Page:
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The Burystead

A Grade II* Listed Building in Wilburton, Cambridgeshire

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Latitude: 52.3524 / 52°21'8"N

Longitude: 0.1804 / 0°10'49"E

OS Eastings: 548602

OS Northings: 274938

OS Grid: TL486749

Mapcode National: GBR M6Y.JFS

Mapcode Global: VHHJK.24RH

Entry Name: The Burystead

Listing Date: 5 February 1952

Grade: II*

Source: Historic England

Source ID: 1331469

English Heritage Legacy ID: 49515

Location: Wilburton, East Cambridgeshire, Cambridgeshire, CB6

County: Cambridgeshire

District: East Cambridgeshire

Civil Parish: Wilburton

Built-Up Area: Wilburton

Traditional County: Cambridgeshire

Lieutenancy Area (Ceremonial County): Cambridgeshire

Church of England Parish: Wilburton St Peter

Church of England Diocese: Ely

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Listing Text

TL 4874 (West Side)

23/47 The Burystead

House, formerly the manor house. Probably c1610 for Sir John Jolles, Alderman
of City of London, but some of the features would seem to be of later date.
Altered internally later C19. Red brick, English bond and broad mortar
courses. On high plinth (see Yew Tree House, Witcham and other Fenland houses
eg Hannath Hall, Tydd St Giles). Plain tiled gabled roof with sawtooth eaves
cornice. End parapets on kneelers having finials and an apex finial on a
corbel all of moulded brick, some repaired. Two ridge stacks to the centre
range and one to each wing. Each having two restored octagonal shafts on
rectangular base with moulded brick entablature. There is a later side stack
to the north wing. Original half-H plan with symmetrical stair turrets in the
reentrant angles. Centre range of two storeys. One C18 three light first
floor casement and an enlarged ground floor window. Reused red brick in front
wall. South stair turret has similar parapetted gables with finials. One
casement window to each flight. A doorway in the ground floor is modern.
South wing is two storeys and attic. It was probably the family or guest
wing. A principal doorway was in the north side wall. Window and door
openings where original have splayed reveals and header brick arches. The
gable end has an attic and first floor casement and an inserted ground floor
window. The windows in the south wall are all C20 wood cross frame casements
with leaded lights but some evidence of original openings remains including at
first floor a closet window of some size. The rear elevation has four gables
including those of the wings. One gable has been substantially rebuilt and
all have been repaired. The fenestration is C20 wood cross frame casements,
with leaded lights but some of the splayed openings are original and there are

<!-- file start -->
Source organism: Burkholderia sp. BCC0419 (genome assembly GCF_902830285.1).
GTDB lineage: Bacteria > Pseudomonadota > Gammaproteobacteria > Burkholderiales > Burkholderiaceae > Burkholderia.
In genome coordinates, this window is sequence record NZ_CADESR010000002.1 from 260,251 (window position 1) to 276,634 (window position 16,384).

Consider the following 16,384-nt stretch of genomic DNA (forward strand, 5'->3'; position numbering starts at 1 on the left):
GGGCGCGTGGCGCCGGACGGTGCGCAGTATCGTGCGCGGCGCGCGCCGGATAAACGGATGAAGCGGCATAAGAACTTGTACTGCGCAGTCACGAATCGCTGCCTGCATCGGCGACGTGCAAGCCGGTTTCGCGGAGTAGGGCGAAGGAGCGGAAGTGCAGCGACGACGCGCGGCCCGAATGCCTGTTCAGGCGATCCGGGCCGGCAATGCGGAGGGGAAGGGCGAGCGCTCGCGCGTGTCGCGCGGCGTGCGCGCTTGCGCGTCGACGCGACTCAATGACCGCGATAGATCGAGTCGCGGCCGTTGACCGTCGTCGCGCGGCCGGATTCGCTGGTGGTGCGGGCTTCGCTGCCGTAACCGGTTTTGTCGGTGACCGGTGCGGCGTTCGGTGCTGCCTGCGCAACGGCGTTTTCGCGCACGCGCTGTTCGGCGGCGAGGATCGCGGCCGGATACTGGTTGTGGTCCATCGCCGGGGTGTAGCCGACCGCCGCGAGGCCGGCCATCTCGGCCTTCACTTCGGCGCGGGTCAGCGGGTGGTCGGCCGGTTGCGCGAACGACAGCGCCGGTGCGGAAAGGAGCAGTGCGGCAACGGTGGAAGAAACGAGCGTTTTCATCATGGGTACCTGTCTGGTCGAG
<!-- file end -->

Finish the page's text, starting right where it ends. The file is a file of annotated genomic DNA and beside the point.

relieving arches to the gables. Three gables have straight joint continuous
from ground to first floor on either side of the present windows. This
suggests that originally there were two storey bay window to the gables. At a
fairly early stage these were removed as the brick infill is of C17. The
north wing probably contained the service quarters. It is of two storeys and
attic and nearly symmetrical with the south wing. There is evidence for
window openings, now blocked, and one original remaining window opening in the
south wall. This has ovolo mullions and iron stay bars. A piece of timber
found when unbricking the window states that it was blocked in 1752. The
north stair turret is similar to the south and the doorway at ground floor,
although now partly blocked, is probably its original principal entry. The
string course which is continued round the entire exterior of the house is
here carried over one of the stair turret windows. One of these is also
original having an ovolo moulding. Interior: The plan of the house remains
intact. At the south end in the ground floor there have been some changes
however. The staircases were replaced in C19. The centre block has a large
fireplace with shaped back wall and moulded cornice above the hearth opening.
This is carried round the side wall of the chimney. The south wing has an
anteroom at the east end and larger room with original clunch fireplace except
for mantel and frieze. The main hearths have ovolo mullions. The first floor
of this wing still retains an intact hearth of clunch. The surround is formed
of pilasters on bases with diamond enrichment and having a frieze enriched
with raised and fielded panels in similar material. Other rooms have similar
hearths with shaped backs but without surrounds. The inglenook hearth is in
the north wing and is now blocked. The roof in the south wing and main range
is of staggered butt purlin type. That over the north wing has been rebuilt.
The house is of particular interest as being externally nearly intact and a
good example of a house of the period.

V.C.H. Cambs. Vol. IV
Pevsner: Buildings of England, p486

Listing NGR: TL4860274938

This text is from the original listing, and may not necessarily reflect the current setting of the building.

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